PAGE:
Ucci, Winfield target taxes on car and truck owners
STATE HOUSE – While the state’s excise tax has been a high-profile issue for the General Assembly this year, Rep. Stephen R. Ucci and Rep. Thomas Winfield have introduced bills taking aim at other automobile taxes that they believe are unjust.
“We are happy that we are working to phase out the car tax, and we’d like nothing more than to eliminate it completely. In the meantime, there are several other tax situations that are adversely affecting automobile owners in our state that could be addressed. These are reasonable changes that would make taxes paid by car and truck owners fairer,” said Representative Ucci (D-Dist. 42, Johnston, Cranston).
The first bill (2017-H 5250) requires cities and towns to use the National Automobile Dealers Association (NADA) trade-in value for motor vehicles for purposes of the excise tax. Currently, the state sets the rate.
The NADA value is based on the average of actual retail sales in the region, which the lawmakers say is the fairest indicator of the value of the vehicle. Lawmakers this year could approve separate legislation to phase out the excise tax, but the NADA value should be used by all municipalities during the remaining years of the tax, say Representatives Ucci and Winfield.
The second bill (2017-H 5328) concerns the trade-in value of pickup trucks. When the purchaser of a personal automobile in Rhode Island trades in another vehicle, their sales tax is calculated on the price of the new car, minus the value of the trade. But if one of the vehicles is a pickup truck, the trade-in value is not subtracted, because the state tax laws consider all pickup trucks to be commercial vehicles, not personal ones. Representative Ucci and Representative Winfield’s bill allows buyers to get the credit just as they would for any other passenger automobile, whether they are buying a new or used pickup or trading one in, as long as the vehicle is exclusively for personal use and weighs less than 8,100 pounds.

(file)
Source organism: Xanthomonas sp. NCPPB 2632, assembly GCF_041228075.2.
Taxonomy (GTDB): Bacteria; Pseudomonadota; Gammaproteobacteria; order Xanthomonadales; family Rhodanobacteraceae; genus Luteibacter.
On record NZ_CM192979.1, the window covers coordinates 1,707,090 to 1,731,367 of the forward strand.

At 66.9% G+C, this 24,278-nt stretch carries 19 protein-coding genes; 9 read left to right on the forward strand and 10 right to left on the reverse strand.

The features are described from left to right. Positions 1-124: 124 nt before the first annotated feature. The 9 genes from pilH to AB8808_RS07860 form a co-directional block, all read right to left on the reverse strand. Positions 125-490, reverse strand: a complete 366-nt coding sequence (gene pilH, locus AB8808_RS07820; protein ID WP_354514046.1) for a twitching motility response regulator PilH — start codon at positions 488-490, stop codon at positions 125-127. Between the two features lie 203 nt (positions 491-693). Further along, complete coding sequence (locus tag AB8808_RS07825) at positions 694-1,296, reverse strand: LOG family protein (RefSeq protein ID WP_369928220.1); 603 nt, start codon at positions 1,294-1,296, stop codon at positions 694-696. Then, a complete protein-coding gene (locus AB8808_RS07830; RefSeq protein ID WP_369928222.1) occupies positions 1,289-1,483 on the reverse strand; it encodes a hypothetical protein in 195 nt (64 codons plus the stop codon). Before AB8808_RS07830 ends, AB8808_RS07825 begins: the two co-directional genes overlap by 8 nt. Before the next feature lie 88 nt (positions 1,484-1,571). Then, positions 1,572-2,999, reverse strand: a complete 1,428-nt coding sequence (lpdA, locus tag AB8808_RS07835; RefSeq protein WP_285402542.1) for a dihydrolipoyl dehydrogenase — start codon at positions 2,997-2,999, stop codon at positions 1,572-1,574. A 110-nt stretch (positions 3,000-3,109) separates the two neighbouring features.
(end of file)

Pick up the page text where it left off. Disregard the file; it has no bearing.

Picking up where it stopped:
“Many, many Rhode Islanders drive pickup trucks as their personal vehicles. At the same time, many businesses use passenger vehicles as commercial vehicles. There’s just no logical reason that pickups should be singled out as ineligible for the trade-in credit that is given to all other personal vehicles, and our legislation rectifies this inequity,” said Representative Winfield (D-Dist. 53, Smithfield, Glocester).
The final bill (2017-H 5832) would put an end to a tax upon a tax for automobile lessees.
Automobile leasing companies generally bill their customers monthly, and include sales tax on the lease service. The companies pay the excise tax on the vehicle, and generally pass along the tax to the lessee. Current state law requires lease companies to include the excise tax in the total when they calculate the sales tax, meaning lessees are paying sales tax on their excise taxes.
Under the legislation, no sales or use tax could be collected on any portion of a lease payment that is charged to the customer to pay for excise taxes or any other personal property tax levied by a city or town.
“We don’t know what’s going to happen to the excise tax this year, but we do know that cleaning up these wrinkles in our laws can provide Rhode Islanders with tax relief and equity right away,” said Representative Ucci, who is the primary sponsor on all three bills, which Representative Winfield cosponsored.
For more information, contact:
Meredyth R. Whitty, Publicist
State House Room 20
Providence, RI 02903